Question: I heard that the new stimulus law pays more health insurance. Is this retroactive? How do we get it?
Answer: The American Rescue Plan Act should lower health insurance costs for thousands of people in Hawaii by subsidizing continuation coverage for up to six months after a person is laid off and making more people eligible to buy subsidized insurance on the Health Insurance Marketplace, according to the Department of Commerce and Consumer Affairs’ Insurance Division. Neither provision is retroactive in terms of the coverage dates, but people laid off as long ago as November 2019 could benefit moving forward.
“Some COBRA enrollees may see premiums drop to zero. Some Marketplace enrollees are likely eligible for new or larger subsidies and our uninsured population may be eligible for new Marketplace subsidies and possibly free premiums. I urge them to visit HealthCare.gov starting April 1 to see if they now qualify when they didn’t before or if they now qualify for lower-cost plans,” state Insurance Commissioner Colin M. Hayashida said in a recent news release.
The news release described key provisions:
>> ARP provides for a 100% COBRA subsidy for up to six months from April 1 through Sept. 30, for anyone who lost health coverage because of involuntary termination or involuntary reduction in hours on or after Nov. 1, 2019. “Employers and plan administrators will determine and notify eligible individuals and their dependents by May 31,” the news release said.
COBRA stands for the Consolidated Omnibus Budget Reconciliation Act, and allows people to continue their workplace group health coverage for a limited time after being laid off. The former employee usually has to pay the entire premium for what’s known as COBRA or continuation coverage, which is why this ARP provision is welcome by many.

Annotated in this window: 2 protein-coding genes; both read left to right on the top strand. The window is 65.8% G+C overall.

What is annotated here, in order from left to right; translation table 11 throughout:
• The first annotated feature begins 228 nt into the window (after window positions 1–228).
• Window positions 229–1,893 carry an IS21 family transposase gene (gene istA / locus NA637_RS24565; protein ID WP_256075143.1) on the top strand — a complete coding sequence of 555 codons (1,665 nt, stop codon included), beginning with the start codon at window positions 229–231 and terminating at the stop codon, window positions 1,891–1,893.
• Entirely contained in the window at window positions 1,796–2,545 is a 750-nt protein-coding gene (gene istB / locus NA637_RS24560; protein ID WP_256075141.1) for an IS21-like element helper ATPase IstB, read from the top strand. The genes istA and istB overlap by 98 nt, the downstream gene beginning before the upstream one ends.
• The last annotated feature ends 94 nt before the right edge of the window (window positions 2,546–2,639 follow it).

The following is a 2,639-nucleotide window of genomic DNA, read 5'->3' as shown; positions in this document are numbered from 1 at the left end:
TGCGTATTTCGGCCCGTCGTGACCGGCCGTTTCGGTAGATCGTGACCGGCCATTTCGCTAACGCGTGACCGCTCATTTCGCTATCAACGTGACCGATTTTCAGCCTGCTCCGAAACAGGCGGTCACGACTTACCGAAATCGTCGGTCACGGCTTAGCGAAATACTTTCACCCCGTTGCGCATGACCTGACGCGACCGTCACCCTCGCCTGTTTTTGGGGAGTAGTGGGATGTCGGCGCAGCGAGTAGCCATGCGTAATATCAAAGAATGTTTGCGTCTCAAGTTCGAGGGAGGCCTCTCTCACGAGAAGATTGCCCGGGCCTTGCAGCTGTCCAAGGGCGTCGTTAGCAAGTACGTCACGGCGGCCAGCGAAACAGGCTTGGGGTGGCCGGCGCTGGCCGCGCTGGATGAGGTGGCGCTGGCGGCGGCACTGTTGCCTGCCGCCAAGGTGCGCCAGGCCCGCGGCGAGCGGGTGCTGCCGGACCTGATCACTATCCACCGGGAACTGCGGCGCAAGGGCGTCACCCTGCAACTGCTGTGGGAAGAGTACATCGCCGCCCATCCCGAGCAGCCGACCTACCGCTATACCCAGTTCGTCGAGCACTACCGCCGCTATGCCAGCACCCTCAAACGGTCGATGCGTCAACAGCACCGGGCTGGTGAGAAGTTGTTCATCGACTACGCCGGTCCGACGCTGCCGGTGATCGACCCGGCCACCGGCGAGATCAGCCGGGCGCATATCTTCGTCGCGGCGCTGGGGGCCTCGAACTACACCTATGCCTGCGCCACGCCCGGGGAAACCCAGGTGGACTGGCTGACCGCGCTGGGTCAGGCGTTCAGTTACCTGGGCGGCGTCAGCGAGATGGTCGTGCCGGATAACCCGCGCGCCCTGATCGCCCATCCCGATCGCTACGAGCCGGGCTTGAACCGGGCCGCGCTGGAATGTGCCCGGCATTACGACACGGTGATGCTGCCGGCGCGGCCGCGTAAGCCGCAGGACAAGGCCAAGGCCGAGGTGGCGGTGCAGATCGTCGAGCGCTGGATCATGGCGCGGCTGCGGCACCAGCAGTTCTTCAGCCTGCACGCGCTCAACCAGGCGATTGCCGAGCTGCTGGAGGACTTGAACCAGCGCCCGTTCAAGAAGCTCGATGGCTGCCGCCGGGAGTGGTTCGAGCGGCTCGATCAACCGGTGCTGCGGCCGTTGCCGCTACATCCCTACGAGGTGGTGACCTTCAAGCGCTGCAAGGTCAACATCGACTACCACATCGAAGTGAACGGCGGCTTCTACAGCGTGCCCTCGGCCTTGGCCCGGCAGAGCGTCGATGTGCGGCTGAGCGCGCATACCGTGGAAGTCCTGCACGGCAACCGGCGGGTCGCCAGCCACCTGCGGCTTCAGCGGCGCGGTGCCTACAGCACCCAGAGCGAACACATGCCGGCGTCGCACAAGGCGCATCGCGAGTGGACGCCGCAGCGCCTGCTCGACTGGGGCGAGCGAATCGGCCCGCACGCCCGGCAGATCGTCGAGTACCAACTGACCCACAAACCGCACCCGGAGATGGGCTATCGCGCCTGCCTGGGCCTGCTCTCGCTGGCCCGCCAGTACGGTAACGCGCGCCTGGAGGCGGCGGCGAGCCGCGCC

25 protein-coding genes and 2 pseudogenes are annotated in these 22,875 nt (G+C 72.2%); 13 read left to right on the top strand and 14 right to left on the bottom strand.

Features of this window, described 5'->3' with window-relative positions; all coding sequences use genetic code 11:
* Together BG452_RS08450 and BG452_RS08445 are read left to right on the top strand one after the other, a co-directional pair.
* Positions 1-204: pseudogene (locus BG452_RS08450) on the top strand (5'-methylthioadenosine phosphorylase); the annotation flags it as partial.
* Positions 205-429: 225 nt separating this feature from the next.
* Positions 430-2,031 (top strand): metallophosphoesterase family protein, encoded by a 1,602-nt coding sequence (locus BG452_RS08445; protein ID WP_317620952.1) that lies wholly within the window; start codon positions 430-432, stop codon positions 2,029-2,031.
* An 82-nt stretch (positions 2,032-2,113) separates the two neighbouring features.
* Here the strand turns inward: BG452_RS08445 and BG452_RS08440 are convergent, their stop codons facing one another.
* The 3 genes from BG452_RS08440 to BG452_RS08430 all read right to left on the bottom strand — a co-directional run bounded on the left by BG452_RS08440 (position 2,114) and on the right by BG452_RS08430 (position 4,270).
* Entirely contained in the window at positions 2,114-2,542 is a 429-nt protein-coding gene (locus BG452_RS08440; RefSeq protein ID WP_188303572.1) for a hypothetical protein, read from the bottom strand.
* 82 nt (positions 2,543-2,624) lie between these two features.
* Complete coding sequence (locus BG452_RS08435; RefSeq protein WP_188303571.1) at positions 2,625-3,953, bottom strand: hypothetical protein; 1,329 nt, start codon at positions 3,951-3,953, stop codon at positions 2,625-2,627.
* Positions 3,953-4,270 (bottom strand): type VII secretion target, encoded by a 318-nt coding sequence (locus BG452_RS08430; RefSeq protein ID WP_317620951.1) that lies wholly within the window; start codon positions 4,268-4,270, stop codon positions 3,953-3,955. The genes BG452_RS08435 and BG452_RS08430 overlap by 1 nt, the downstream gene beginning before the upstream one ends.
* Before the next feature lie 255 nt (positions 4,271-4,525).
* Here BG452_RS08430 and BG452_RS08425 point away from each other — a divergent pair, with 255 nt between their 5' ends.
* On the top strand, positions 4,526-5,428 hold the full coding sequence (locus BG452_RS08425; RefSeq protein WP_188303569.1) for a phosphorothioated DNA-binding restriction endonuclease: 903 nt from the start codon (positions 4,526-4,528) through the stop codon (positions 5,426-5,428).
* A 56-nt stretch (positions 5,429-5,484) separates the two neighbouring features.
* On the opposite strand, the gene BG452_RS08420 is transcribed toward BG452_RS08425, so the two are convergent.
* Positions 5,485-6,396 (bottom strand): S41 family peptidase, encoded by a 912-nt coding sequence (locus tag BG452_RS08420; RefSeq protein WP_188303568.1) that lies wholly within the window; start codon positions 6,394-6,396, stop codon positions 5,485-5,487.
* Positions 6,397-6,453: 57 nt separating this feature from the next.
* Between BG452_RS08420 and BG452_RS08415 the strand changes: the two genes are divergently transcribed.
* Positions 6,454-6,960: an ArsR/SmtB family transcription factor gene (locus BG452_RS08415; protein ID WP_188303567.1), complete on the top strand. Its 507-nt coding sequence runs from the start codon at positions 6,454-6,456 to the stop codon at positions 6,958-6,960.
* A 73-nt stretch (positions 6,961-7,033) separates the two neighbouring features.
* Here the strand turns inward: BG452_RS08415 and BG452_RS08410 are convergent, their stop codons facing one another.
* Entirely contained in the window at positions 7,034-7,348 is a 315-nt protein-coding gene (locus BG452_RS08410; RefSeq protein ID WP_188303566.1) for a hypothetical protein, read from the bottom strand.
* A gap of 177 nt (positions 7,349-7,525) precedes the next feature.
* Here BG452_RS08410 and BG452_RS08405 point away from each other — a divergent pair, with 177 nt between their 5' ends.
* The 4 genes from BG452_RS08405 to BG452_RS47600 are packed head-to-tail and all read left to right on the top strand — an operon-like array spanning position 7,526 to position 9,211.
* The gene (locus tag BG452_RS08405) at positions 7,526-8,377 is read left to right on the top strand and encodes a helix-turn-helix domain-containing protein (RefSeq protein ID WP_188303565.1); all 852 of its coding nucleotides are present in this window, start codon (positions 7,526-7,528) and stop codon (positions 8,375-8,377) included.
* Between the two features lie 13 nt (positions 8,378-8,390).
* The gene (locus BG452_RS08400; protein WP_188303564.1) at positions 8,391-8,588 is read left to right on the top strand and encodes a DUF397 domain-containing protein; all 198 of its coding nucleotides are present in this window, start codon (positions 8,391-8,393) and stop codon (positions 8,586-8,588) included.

Under the new law, eligible employees who did not buy COBRA coverage when they lost their job, or those who did but whose coverage has since ended, will get to apply for subsidized COBRA coverage. This coverage will not be retroactive to the date coverage was lost.
>> The ARP also increases the U.S. premium tax credit, which is a refundable credit that helps eligible people pay premiums for health insurance they buy through the Health Insurance Marketplace, HealthCare.gov. “The new law increases the premium tax credit for most consumers by reducing the share of income consumers contribute to premiums and by removing the upper income limit. This will extend Affordable Care Act subsidies to higher-income individuals who do not currently qualify for 2021 and 2022, and increase ACA subsidies for lower-income individuals who already qualify for 2021 and 2022,” according to the news release. People may buy insurance for the first time during a special enrollment period, or update their plans April 1 or later to see if they qualify for bigger discounts. See healthcare.gov/more-savings/
Q: Where do the tiers stand on working from home?
A: Remote working, also known as teleworking, is encouraged at Oahu business offices during all four tiers of Honolulu County’s pandemic-era reopening strategy. Oahu currently sits at Tier 3. See details at one oahu.org/reopening-strategy.
Q: Are satellite city halls open without an appointment?
A: A few are, for limited services. The Ala Moana, Kapalama, Kapolei, Pearlridge, Wahiawa and Windward City satellite city halls office all have opened express windows, with no appointment needed for transactions such as uncomplicated motor vehicle registration renewal, bus pass sales, water bill and property tax payments, spay/neuter certificates and disability parking permits, according to Honolulu’s Department of Customer Services. Driver’s license and state ID transactions are not included. Walk-in service is not available at the Downtown, Hawaii Kai or Waianae satellite city halls.
Write to Kokua Line at Honolulu Star-Advertiser, 7 Waterfront Plaza, Suite 210, 500 Ala Moana Blvd., Honolulu 96813; call 529-4773; fax 529-4750; or email email@example.com.